As a cultural anthropologist, I explore questions of ecology, international migration, economic development, and social equity.
How is globalization shaping today’s world? How do people shape globalization? My research answers these questions by examining the lives of rural people. For the past twenty-five years, I have focused on the region of Calakmul in southern Mexico where I look at rain forest conservation, international migration, and economic development policies that affect small-scale farmers. A new project in North Carolina looks at connections between gender and agricultural biotechnology in industrial agriculture and explores the implications of changing gender dynamics for agricultural futures in the United States.
Due out from Oxford University Press in November of 2019, my book Marriage after Migration: An Ethnography of Money, Romance and Gender in Globalizing Mexico shares the stories of five women who help build globalization without ever stepping foot outside Mexico.
At North Carolina State University, I teach in the Anthropology and International Studies programs and am affiliated faculty with the Genetic Engineering and Society Center, the Southeast Climate Science Center, and the Global Water, Sanitation, and Hygiene (WaSH) Cluster.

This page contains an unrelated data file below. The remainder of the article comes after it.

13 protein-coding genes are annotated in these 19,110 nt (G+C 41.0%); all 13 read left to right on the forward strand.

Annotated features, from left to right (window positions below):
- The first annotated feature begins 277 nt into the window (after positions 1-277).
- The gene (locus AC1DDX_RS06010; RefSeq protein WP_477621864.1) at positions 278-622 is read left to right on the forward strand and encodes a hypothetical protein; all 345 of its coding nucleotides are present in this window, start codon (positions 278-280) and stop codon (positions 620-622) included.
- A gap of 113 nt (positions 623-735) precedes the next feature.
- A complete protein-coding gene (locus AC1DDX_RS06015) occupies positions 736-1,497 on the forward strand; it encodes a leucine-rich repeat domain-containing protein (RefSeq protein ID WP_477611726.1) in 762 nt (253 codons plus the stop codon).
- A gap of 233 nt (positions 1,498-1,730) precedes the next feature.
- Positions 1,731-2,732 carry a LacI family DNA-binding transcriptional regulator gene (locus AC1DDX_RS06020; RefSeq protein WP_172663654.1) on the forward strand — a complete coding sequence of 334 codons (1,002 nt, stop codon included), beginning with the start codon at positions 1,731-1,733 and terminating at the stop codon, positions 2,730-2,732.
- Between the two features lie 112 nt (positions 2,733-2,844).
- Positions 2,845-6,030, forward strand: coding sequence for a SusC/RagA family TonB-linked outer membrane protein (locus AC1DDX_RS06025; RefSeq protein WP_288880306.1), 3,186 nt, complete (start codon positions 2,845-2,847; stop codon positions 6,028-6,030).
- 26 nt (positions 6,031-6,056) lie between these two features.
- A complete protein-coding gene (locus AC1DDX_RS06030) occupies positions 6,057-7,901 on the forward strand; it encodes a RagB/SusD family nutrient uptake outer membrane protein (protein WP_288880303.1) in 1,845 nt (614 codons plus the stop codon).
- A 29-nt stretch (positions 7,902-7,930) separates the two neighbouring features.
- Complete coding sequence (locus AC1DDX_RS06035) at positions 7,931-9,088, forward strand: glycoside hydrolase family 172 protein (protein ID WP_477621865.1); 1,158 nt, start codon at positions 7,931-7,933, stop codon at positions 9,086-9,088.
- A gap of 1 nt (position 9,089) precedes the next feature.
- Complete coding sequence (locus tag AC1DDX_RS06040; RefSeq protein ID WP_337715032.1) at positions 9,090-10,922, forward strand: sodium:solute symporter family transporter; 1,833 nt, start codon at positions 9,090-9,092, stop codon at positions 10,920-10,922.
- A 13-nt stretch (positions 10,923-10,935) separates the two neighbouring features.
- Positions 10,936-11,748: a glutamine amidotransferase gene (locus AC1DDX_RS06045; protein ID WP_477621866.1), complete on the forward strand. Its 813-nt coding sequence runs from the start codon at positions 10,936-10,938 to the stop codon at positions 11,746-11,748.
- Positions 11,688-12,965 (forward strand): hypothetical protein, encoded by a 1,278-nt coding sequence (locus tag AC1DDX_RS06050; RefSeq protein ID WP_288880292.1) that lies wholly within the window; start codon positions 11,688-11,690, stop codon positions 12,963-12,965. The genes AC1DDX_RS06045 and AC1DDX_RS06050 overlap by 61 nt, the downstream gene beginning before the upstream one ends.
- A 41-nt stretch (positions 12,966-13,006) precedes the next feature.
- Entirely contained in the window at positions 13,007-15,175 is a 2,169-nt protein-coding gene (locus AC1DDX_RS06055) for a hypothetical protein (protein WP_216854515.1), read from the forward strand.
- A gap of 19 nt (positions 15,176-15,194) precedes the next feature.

Banner photo credit: Luis Melodelgado
My research focuses on the livelihoods of smallholding farmers in Mexico and increasingly emphasizes the gendered quality of global engagements.
Research & Data
My research falls within a few areas: political ecology, agrarian studies, international development, labor migration, and globalization.
Teaching & Mentoring
I use ideas of cultural difference to expand students' imaginations and sharpen critical thinking. My classes emphasize reading and writing.